It’s that time of year. Distant voices call for your attention. Recently it was Glastonbury, but my tent stayed in the cupboard and I stayed home. Last weekend it was Scotland’s own T in the park, and the adventurous crowds are heading off to Kinross.
Pope Francis has brought a breath of fresh air into the Church. There had been a disturbing trend for the embrace of our churches to become less inclusive. We seemed to be requiring a purity and exclusivity not demanded by Jesus in the Gospels.
I used to have an aunt who wasn't an aunt but a family friend. The only problem with Proxy-Aunt was that no-one could remember whose friend she was or indeed which branch of the family she had previously befriended.
All life has powerful inner pressures and is not easily thwarted. It shows in the example of plants that push relentlessly and blindly towards their own ends, irrespective of resistance. We naturally tend to want a deeper relationship with God, and this most often happens not in Church, but in our private prayers - our silent gratitude and silent tears.
The Catechism of the Catholic Church defines prayer as ‘raising the mind and heart to God’. For centuries, the Church realised that the arts were one of the best ways of achieving this. Any list of the greatest artistic achievements of all time will be dominated by religio
One of the reasons why we struggle with faith at times is that God’s presence in us and in our world is rarely dramatic, something impossible to ignore. God doesn’t work like that. Rather God’s presence, much to our frustration and impatience at times, is something quiet and seemingly helpless inside us, rarely making waves. God never tries to overwhelm us, he respects our freedom. For this reason, God lies everywhere, inside us and around us, largely unnoticed, and easily ignored, a quiet, gentle nudge; but, if drawn upon, the ultimate stream of love and energy.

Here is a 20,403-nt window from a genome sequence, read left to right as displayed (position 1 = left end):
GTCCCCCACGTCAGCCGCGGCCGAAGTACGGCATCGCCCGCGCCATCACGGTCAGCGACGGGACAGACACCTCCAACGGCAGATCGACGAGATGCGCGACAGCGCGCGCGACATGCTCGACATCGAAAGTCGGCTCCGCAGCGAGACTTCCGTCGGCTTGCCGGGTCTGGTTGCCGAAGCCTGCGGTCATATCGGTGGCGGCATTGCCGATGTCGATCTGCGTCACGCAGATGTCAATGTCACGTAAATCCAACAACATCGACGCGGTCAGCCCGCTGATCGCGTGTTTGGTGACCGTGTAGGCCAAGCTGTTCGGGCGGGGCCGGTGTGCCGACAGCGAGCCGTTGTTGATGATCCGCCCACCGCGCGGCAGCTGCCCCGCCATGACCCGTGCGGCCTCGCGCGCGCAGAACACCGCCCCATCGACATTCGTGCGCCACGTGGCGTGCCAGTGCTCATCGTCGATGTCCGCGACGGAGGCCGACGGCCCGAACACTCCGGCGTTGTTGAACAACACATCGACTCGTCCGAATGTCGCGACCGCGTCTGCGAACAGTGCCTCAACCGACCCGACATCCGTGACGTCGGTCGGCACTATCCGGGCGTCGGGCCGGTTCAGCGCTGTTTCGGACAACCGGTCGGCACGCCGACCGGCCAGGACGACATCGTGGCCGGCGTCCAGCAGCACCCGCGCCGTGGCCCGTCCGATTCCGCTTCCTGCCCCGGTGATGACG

On Sunday 29th June the Church celebrated two of our foremost saints, Saints Peter and Paul. Fr Tim Byron SJ gave this homily for BBC Radio 4's Sunday Worship which was broadcast live from St Joseph's Bradford.
Learning later in life is much more of a challenge than learning when we're young, mainly because of the bad habits that we have to unlearn along the way. Peter Knott SJ reflects on the spiritual meaning behind learning the piano later in life.